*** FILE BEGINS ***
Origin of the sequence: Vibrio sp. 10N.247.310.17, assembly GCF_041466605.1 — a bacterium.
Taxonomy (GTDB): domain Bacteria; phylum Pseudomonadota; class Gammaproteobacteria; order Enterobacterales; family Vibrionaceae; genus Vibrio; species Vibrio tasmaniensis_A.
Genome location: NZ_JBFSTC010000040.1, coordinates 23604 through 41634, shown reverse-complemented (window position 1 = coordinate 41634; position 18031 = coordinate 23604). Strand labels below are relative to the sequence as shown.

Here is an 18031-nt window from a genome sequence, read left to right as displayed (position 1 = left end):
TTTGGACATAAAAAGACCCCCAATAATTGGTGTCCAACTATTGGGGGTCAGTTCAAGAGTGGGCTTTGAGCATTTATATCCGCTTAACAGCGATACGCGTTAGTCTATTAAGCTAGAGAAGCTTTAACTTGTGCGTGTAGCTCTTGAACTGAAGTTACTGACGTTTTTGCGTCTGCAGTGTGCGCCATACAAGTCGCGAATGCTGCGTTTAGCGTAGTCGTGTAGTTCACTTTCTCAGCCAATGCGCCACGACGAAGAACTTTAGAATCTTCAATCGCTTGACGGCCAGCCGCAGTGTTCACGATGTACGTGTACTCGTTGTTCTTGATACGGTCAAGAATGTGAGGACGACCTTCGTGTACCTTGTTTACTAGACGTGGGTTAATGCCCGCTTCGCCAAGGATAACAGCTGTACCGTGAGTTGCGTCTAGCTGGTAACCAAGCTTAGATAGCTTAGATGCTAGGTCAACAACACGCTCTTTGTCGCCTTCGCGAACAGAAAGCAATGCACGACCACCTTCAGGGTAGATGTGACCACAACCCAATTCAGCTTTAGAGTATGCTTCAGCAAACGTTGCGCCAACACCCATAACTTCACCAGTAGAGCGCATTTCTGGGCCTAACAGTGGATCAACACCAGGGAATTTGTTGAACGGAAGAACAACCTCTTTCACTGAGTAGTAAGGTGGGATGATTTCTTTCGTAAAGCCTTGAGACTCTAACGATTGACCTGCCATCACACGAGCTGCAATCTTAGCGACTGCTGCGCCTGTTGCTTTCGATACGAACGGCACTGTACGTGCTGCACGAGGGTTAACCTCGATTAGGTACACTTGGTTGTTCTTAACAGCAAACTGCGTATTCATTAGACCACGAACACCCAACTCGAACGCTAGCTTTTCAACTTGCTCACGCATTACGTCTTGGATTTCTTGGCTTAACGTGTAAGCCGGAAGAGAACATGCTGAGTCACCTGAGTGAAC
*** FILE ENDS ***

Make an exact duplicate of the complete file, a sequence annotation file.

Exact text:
Origin of the sequence: Vibrio sp. 10N.247.310.17, assembly GCF_041466605.1 — a bacterium.
Taxonomy (GTDB): domain Bacteria; phylum Pseudomonadota; class Gammaproteobacteria; order Enterobacterales; family Vibrionaceae; genus Vibrio; species Vibrio tasmaniensis_A.
Genome location: NZ_JBFSTC010000040.1, coordinates 23604 through 41634, shown reverse-complemented (window position 1 = coordinate 41634; position 18031 = coordinate 23604). Strand labels below are relative to the sequence as shown.

Here is an 18031-nt window from a genome sequence, read left to right as displayed (position 1 = left end):
TTTGGACATAAAAAGACCCCCAATAATTGGTGTCCAACTATTGGGGGTCAGTTCAAGAGTGGGCTTTGAGCATTTATATCCGCTTAACAGCGATACGCGTTAGTCTATTAAGCTAGAGAAGCTTTAACTTGTGCGTGTAGCTCTTGAACTGAAGTTACTGACGTTTTTGCGTCTGCAGTGTGCGCCATACAAGTCGCGAATGCTGCGTTTAGCGTAGTCGTGTAGTTCACTTTCTCAGCCAATGCGCCACGACGAAGAACTTTAGAATCTTCAATCGCTTGACGGCCAGCCGCAGTGTTCACGATGTACGTGTACTCGTTGTTCTTGATACGGTCAAGAATGTGAGGACGACCTTCGTGTACCTTGTTTACTAGACGTGGGTTAATGCCCGCTTCGCCAAGGATAACAGCTGTACCGTGAGTTGCGTCTAGCTGGTAACCAAGCTTAGATAGCTTAGATGCTAGGTCAACAACACGCTCTTTGTCGCCTTCGCGAACAGAAAGCAATGCACGACCACCTTCAGGGTAGATGTGACCACAACCCAATTCAGCTTTAGAGTATGCTTCAGCAAACGTTGCGCCAACACCCATAACTTCACCAGTAGAGCGCATTTCTGGGCCTAACAGTGGATCAACACCAGGGAATTTGTTGAACGGAAGAACAACCTCTTTCACTGAGTAGTAAGGTGGGATGATTTCTTTCGTAAAGCCTTGAGACTCTAACGATTGACCTGCCATCACACGAGCTGCAATCTTAGCGACTGCTGCGCCTGTTGCTTTCGATACGAACGGCACTGTACGTGCTGCACGAGGGTTAACCTCGATTAGGTACACTTGGTTGTTCTTAACAGCAAACTGCGTATTCATTAGACCACGAACACCCAACTCGAACGCTAGCTTTTCAACTTGCTCACGCATTACGTCTTGGATTTCTTGGCTTAACGTGTAAGCCGGAAGAGAACATGCTGAGTCACCTGAGTGAAC